Mark: Syringe exchange, bare bones street outreach doing syringe exchange and referrals to drug treatment, that was it. I had connections around the country, many of whose pictures are on the wall behind me, you can see Shiloh back there and Dan Big. These are people who had supplies and showed support from the start. Then the State having worked for those other organizations, when I made my announcement they said, “We’ll give you some supplies in exchange for data.” They couldn’t give me any money, but they could offer some supplies.

And so it began and at the time I was still working for the Blue Hill Civic Association, and I’ll never forget walking into that office when we moved to Albany Avenue, it was a new space, and it was the same space the Urban Leagues Community Health Program existed in previously, which was the program by which I gained access to a treatment center, which eventually led me to Willimantic. So it was kind of a full circle thing if you will, and I got to tell you, there was something spiritual about that room, about that office, about the moment where I knew something magical took place, something spiritual took place, and that it was the beginning of something.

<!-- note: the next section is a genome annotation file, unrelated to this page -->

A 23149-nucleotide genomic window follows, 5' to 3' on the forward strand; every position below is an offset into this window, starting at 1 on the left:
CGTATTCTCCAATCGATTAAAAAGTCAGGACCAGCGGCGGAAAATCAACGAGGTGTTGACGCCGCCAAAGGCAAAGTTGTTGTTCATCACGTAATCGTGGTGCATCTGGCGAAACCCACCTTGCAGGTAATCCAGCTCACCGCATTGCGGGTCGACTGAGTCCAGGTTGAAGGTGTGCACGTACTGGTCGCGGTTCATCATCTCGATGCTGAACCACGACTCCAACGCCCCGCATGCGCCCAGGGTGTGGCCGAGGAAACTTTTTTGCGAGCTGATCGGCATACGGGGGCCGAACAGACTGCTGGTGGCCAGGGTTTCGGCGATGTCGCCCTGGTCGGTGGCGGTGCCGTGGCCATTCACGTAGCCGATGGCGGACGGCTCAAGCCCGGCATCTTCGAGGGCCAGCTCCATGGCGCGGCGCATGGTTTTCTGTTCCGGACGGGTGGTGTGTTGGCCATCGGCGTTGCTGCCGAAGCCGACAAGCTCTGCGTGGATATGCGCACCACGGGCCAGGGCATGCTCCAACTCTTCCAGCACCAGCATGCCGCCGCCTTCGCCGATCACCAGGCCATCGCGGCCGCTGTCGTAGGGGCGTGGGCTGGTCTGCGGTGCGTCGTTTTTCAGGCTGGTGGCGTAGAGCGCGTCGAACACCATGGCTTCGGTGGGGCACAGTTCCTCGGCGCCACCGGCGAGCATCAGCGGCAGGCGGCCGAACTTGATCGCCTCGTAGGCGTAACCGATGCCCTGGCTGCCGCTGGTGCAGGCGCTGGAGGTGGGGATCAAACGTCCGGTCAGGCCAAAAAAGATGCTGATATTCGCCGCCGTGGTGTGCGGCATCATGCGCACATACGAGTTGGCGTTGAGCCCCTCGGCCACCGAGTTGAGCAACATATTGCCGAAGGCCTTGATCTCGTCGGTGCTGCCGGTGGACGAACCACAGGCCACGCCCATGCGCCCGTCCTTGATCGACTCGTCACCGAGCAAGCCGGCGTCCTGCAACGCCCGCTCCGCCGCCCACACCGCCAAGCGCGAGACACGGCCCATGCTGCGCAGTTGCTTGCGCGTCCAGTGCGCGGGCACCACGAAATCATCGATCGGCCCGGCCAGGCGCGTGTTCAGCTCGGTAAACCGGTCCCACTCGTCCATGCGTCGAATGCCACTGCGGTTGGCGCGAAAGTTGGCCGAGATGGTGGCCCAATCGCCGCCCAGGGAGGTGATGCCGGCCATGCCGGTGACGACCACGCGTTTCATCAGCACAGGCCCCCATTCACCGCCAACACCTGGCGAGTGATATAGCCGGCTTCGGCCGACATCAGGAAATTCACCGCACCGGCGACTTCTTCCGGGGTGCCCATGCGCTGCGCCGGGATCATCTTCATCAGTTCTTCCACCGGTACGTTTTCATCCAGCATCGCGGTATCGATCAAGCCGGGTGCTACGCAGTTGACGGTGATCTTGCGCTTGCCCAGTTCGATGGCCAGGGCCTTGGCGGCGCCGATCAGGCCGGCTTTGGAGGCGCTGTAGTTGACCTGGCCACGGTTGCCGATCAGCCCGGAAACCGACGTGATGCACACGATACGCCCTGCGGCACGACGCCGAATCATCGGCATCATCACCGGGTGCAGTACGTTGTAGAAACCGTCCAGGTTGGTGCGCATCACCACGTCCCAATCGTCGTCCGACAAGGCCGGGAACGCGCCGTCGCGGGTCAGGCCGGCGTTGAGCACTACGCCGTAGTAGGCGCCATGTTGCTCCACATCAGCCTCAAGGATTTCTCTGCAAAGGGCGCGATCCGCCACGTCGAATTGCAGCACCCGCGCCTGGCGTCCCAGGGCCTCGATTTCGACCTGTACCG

Because of Dan we had access to Narcan, to Naloxone at the time, and because of Shiloh I was able to have a pallet of syringes dropped off as well as some other ancillary supplies, the safer smoking kits and what not. And then I had a background as a DJ, so I knew advertising and branding from that street approach and had access to inexpensive flyers, so I began branding everything.